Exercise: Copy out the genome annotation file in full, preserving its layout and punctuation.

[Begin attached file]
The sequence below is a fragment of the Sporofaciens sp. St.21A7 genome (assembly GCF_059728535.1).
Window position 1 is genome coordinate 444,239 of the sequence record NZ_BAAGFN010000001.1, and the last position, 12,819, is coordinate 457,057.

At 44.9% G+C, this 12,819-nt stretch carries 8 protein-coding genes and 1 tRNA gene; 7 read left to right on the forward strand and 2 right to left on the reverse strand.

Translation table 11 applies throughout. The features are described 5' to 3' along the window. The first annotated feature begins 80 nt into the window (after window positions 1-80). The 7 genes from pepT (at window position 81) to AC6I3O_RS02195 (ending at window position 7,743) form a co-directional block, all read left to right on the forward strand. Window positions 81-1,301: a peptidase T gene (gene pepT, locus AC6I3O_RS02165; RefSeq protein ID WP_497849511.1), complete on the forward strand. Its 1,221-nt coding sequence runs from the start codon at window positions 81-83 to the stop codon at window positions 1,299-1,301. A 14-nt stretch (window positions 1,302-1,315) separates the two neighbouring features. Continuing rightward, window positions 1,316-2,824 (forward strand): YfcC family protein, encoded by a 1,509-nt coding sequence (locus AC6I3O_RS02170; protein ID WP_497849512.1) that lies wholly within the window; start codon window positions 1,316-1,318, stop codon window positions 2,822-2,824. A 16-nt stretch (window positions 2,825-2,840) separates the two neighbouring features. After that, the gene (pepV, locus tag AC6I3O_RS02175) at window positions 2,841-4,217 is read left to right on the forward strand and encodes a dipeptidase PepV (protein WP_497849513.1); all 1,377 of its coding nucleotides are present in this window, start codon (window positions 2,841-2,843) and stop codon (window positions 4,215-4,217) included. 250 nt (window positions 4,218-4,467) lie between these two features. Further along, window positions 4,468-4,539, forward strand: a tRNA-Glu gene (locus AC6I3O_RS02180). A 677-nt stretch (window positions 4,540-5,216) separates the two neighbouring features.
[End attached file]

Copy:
The sequence below is a fragment of the Sporofaciens sp. St.21A7 genome (assembly GCF_059728535.1).
Window position 1 is genome coordinate 444,239 of the sequence record NZ_BAAGFN010000001.1, and the last position, 12,819, is coordinate 457,057.

At 44.9% G+C, this 12,819-nt stretch carries 8 protein-coding genes and 1 tRNA gene; 7 read left to right on the forward strand and 2 right to left on the reverse strand.

Translation table 11 applies throughout. The features are described 5' to 3' along the window. The first annotated feature begins 80 nt into the window (after window positions 1-80). The 7 genes from pepT (at window position 81) to AC6I3O_RS02195 (ending at window position 7,743) form a co-directional block, all read left to right on the forward strand. Window positions 81-1,301: a peptidase T gene (gene pepT, locus AC6I3O_RS02165; RefSeq protein ID WP_497849511.1), complete on the forward strand. Its 1,221-nt coding sequence runs from the start codon at window positions 81-83 to the stop codon at window positions 1,299-1,301. A 14-nt stretch (window positions 1,302-1,315) separates the two neighbouring features. Continuing rightward, window positions 1,316-2,824 (forward strand): YfcC family protein, encoded by a 1,509-nt coding sequence (locus AC6I3O_RS02170; protein ID WP_497849512.1) that lies wholly within the window; start codon window positions 1,316-1,318, stop codon window positions 2,822-2,824. A 16-nt stretch (window positions 2,825-2,840) separates the two neighbouring features. After that, the gene (pepV, locus tag AC6I3O_RS02175) at window positions 2,841-4,217 is read left to right on the forward strand and encodes a dipeptidase PepV (protein WP_497849513.1); all 1,377 of its coding nucleotides are present in this window, start codon (window positions 2,841-2,843) and stop codon (window positions 4,215-4,217) included. 250 nt (window positions 4,218-4,467) lie between these two features. Further along, window positions 4,468-4,539, forward strand: a tRNA-Glu gene (locus AC6I3O_RS02180). A 677-nt stretch (window positions 4,540-5,216) separates the two neighbouring features.